SATA (Serial ATA)
Serial ATA (SATA) is a data transfer technology designed to move data to and from storage devices such as disk drives, ATAPI drives, host bus adapters (HBA), and port multipliers. SATA is a serialized enhancement and replacement to parallel IDE. Since SATA ratification in 2003 and its move to 6Gbps in 2008, LeCroy has continued to support and innovate with its industry leading protocol analysis and traffic generation capabilities.
Serial ATA Test and Verification: LeCroy's protocol analysis tools are designed from the ground up to address these unique characteristics of Serial ATA. LeCroy's analysis and design suites are developed specifically for use with the SAS and SATA protocols, and provide extensive protocol decoding, expert error analysis, and complete user support when decoding and viewing the recorded traffic. This extensive protocol support, combined with the different traffic views, advanced triggering, data filtering, traffic generation, and error injection capability, allows engineers to rapidly become familiar with SATA-specific issues, and quickly understand new issues the first time they encounter them.
LeCroy provides everything needed for Serial ATA analysis including real-time hardware triggering and filtering on the critical components of Serial ATA traffic. LeCroy's Expert Analysis software simplifies the overall debug process by using collapsible, color-coded packets to represent commands, FISs and primitives. This provides point-and-click "drill down" to lower level details along with the ease of use and understanding that LeCroy is well known for.
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SATA (Serial ATA) Overview
The storage industry is in the midst of a large-scale transition from parallel ATA, the dominant desktop storage interface, to Serial ATA. This migration reflects a broader transition across the industry to Serial technologies for computer-based communications. Driven primarily by lower voltages and costs required in future chipsets, Serial ATA is poised for industry-wide adoption. The specification thoughtfully preserves software compatibility with the Parallel ATA command set. What's more, it offers smaller, thinner, lower cost cables that also offer compatibility at the physical layer with the emerging Serial Attached SCSI (SAS) standard.
* Performance - Parallel ATA does not have scalability to support several more
speed doublings, and it is nearing its performance capacity. By contrast, Serial
ATA defines a roadmap starting at 1.5 gigabits per second (equivalent to a data
rate of 150 MB/s) up to 6Gigabits per second.
* Lower Voltage - Parallel ATA's 5-volt signaling requirement will be increasingly
difficult to meet as the industry continues to reduce chip core voltages. Serial
ATA is better aligned with future manufacturing processes. It reduces signaling
voltages to approximately 250 millivolts (1/4 volt).
* Pin Count - Currently, the parallel ATA interface has 26 signal pins going into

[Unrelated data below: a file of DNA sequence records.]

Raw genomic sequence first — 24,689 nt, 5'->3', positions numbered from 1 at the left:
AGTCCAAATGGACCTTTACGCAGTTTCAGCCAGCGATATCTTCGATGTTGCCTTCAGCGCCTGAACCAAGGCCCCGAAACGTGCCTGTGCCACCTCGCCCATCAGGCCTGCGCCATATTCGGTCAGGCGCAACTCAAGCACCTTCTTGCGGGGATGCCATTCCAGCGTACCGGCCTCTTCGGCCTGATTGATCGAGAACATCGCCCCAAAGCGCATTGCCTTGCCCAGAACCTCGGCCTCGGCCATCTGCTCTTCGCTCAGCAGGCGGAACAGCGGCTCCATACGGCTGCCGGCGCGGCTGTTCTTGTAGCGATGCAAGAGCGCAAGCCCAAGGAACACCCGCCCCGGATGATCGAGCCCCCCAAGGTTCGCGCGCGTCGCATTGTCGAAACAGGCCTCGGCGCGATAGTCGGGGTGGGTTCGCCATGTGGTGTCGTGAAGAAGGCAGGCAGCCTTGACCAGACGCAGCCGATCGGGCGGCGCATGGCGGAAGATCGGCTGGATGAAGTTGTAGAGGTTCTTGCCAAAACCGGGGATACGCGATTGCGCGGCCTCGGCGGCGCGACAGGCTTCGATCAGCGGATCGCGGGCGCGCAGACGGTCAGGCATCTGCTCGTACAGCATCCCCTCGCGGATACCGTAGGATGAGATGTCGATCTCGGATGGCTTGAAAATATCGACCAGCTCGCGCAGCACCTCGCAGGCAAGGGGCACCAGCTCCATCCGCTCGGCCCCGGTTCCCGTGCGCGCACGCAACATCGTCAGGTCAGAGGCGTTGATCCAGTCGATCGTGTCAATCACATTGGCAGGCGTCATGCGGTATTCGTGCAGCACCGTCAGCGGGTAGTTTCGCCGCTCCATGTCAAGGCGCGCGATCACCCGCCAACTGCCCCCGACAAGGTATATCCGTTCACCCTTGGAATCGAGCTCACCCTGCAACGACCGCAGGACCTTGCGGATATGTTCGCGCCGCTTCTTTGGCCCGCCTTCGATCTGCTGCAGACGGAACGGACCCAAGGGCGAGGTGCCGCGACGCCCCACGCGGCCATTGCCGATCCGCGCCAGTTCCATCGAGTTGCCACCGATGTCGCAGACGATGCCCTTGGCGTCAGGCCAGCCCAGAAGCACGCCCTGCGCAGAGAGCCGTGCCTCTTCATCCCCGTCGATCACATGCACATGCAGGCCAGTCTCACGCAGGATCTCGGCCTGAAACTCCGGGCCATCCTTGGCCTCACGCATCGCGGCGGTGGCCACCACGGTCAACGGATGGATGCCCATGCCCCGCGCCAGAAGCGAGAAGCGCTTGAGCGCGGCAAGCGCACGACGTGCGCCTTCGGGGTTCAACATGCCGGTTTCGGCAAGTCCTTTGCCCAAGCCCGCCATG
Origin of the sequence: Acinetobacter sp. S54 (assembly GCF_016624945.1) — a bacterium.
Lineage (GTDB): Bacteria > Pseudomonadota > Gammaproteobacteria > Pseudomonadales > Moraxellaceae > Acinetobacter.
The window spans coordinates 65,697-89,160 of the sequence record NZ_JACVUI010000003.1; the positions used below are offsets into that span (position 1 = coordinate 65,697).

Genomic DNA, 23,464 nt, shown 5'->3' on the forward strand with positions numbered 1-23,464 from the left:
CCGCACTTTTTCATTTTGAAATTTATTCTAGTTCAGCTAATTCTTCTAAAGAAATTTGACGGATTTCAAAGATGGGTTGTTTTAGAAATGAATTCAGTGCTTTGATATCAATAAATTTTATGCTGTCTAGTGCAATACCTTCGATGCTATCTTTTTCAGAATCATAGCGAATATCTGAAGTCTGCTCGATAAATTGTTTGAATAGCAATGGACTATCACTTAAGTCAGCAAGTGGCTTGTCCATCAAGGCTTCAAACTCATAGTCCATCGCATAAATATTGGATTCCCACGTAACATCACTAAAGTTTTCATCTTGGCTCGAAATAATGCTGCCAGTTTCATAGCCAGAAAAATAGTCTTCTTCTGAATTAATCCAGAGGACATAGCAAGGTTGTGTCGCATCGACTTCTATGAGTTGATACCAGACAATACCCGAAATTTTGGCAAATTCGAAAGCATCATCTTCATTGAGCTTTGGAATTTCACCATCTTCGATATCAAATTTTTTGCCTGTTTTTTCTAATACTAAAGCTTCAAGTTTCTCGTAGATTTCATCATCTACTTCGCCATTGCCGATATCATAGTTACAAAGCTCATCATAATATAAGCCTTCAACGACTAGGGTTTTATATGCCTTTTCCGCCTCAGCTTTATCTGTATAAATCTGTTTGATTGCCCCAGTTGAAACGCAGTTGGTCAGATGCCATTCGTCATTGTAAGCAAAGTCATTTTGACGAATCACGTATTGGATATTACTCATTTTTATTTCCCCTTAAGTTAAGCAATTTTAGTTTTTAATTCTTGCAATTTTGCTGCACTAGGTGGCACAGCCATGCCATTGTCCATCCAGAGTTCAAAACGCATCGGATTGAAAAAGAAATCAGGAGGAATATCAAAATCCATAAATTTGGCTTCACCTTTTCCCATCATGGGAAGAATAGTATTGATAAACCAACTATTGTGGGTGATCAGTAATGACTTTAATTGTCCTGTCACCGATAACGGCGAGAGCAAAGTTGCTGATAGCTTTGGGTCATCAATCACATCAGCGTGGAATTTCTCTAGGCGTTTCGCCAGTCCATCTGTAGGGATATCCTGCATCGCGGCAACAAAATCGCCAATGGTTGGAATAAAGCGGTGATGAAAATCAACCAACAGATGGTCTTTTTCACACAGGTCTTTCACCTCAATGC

the interface chip. Serial ATA uses only 4 signal pins, improving the pin
efficiency and accommodating a highly integrated chip implementation.
* Improved Cabling - Parallel ATA bulky ribbon cables contain 40-pin header
connector. Serial ATA introduces thin, flexible cabling scheme that offers longer
cables and improved airflow within the chassis.
* Software Compatible - Serial ATA is compatible at the register level with
parallel ATA. This means Serial ATA requires no changes to existing software
and operating systems in order to function, and it provides backward
compatibility with existing operating environments.
* SAS Compatibility - A significant feature offered by Serial ATA is the
expectation that SATA will be form-factor compatibility with Serial Attached
SCSI. SATA drives will plug directly into Serial Attached SCSI connectors and if
supported in the system, will transparently operate as a SATA device. This
allows systems to be deployed that can use either Serial Attached SCSI drives,
for their high performance or SATA drives that will provide a lower-cost-per-
megabyte storage platform.
* Serial ATA is a full duplex protocol. There is a continuous flow of signals from
each device moving down the bus. The device and host are transmitting (TX)
and receiving (RX) at the same time.
* Bidirectional traffic pattern eliminates the need for bus negotiation overhead
* Data characters vs Primitives - Primitives are the simplest elements within the
Serial ATA protocol. Primitives are 32-bit DWORDs used to initiate control of
the serial line functions (X_RDY, CONT, etc...). In addition to these
"handshaking" and flow control signals, Primitives are also used to delimit or
"frame" user data.
* Frame Information Structure (FIS) - A frame is an indivisible unit of information
exchanged between a host and device. A frame consists of a SOF primitive, a
Frame Information Structure (FIS), a CRC calculated over the contents of the FIS,
and an EOF primitive. A FIS is the user payload of a frame; a frame is a group
of Dwords that convey information between host and device as described
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